4 Ways to Successfully Navigate Change

4 Ways to Successfully Navigate Change

Great leaders manage change well. Great pastors also manage change well. But it’s not easy. In research for my book, Brain-Savvy Leaders: the Science of Significant Ministry, I learned that brain insight can help us navigate change successfully. Consider these 4 ways to successfully navigate a change you’re facing.

  1.  Keep others informed about your progress and welcome their input.

Build into your change plan specific dates when you will communicate progress. Tell your team how you will evaluate progress and when you will report it. Be thorough in your assessments. If the change is not going as planned, be honest yet focus on solutions, not problems. Give hope. Psalm 39:7 says, “But now, Lord, what do I look for? My hope is in you.”

Elicit feedback from several sources, not just from those at the top of your organizational chart. The more collaborative your evaluation process, the more successful the change (London & Smither, 1995). When others feel that they contributed to the evaluation process, they sense more freedom and thus more ownership.

2. Continue to acknowledge that change is scary.

When you talk about the progress you’re making, continue to verbalize that you understand how difficult and scary change can be. Be sure that you don’t speak in a patronizing way that implies that it’s difficult for your team and not for you. Let them know that it’s scary for you as well. It’s another way to build empathy, an important leadership competency. Help your team realize that it’s normal to feel unsettled during change and that it will pass. 

3. Tell stories of people who are navigating the change well.

Narrative persuasion is a technique that uses indirect communication through story and example. Often we try to persuade others with a direct approach that communicates just the facts, like, “We are going to make a change, and here are the reasons why.” The direct approach often is not effective.

Jesus was a storyteller. Through the use of parables, Jesus was able to share truth with those He encountered. Storytelling helps others “see” through the eyes of another. As you solicit feedback, look for stories of people who are managing the change well. Tell their stories as you give updates about your progress. When your team members can see successful responses to change through the stories of others, it will help them navigate the change better.

Change will bring detractors to the surface, as the Bible often shows.

4. Stay reasonably connected to your biggest resisters.

Change will bring detractors to the surface, as the Bible often shows. Moses sent Joshua and the spies to scout out the Promised Land. Even though they returned with glowing reports about the opportunity before them, many people resisted the change by spreading a bad report. “And they spread among the Israelites a bad report about the land they had explored. They said, “The land we explored devours those living in it. All the people we saw there are of great size.” (Numbers 13:32) Stay connected to your detractors, but don’t become their punching bag. Rather, if you stay calmly connected to them, you can help calm their emotionality.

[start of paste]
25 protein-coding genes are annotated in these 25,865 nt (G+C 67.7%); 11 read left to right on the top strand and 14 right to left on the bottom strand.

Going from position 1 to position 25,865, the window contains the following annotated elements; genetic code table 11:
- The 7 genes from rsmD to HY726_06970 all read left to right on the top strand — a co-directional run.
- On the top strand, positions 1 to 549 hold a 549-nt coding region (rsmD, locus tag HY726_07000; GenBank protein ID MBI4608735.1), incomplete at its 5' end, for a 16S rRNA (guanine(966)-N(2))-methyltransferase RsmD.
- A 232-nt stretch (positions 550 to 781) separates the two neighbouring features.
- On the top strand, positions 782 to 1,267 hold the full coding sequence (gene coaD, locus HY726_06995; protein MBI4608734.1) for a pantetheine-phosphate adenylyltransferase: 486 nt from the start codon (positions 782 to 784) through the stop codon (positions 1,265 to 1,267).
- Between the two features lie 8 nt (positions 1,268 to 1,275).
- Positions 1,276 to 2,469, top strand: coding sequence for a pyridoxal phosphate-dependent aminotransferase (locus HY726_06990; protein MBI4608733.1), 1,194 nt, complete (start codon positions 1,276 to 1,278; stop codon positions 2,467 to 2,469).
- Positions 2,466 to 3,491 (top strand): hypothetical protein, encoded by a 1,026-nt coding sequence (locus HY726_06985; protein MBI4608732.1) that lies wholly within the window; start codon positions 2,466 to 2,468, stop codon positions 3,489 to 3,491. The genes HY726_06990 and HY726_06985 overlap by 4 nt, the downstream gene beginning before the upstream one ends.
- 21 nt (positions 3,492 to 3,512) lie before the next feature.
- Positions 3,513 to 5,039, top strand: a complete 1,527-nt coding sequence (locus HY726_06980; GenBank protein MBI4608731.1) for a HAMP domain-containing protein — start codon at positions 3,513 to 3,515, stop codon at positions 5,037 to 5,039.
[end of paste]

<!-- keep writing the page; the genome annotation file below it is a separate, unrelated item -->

What has helped you navigate change well in your church or organization?

Your Gift Makes This Work Possible

Are you finding value in the Lead Like Jesus devotionals, blogs and podcasts? If your answer is yes, would you consider a financial gift to help us continue to produce this valuable content? Your donation of $10, $15 or $20 will make a difference! Thank you!

Share

More

Charles Stone

Both my wife Sherryl and I have a heart for pastors and pastors’ wives. We’ve taught hundreds of pastors and their wives in the United States, Canada, Nicaragua, Colombia, and Mexico.

I earned an engineering degree from Georgia Tech, a Masters of Divinity from Southwestern Baptist Theological Seminary, and a Doctorate of Ministry from Trinity Evangelical Divinity School. I’m completing another masters degree in neuroleadership. I’m also an avid Georgia Tech Yellow Jacket fan.

I’ve been professionally trained in these areas by these organizations:

Life Coaching through the Professional Christian Coaching Institute
Strategic Planning through Ministry Advantage (certified)
Vision Clarity through the Church Unique Process (certified)
Conflict Management through Peacemakers
I’m the author of 4 books – Daughters Gone Wild – Dads Gone Crazy (Thomas Nelson, 2007), 5 Ministry Killers and How to Defeat Them (Bethany House Publishers, 2010), People Pleasing Pastors: Avoiding Pitfalls of Approval Motivated Leadership (Inter-Varsity Press, January 2014), and my brand new book, Brain-Savvy Leadership: the Science of Significant Ministry (Abingdon, 2015).

Do you have a leadership question for the Lead Like Jesus team? Please submit below:

 
1 Start 2 Complete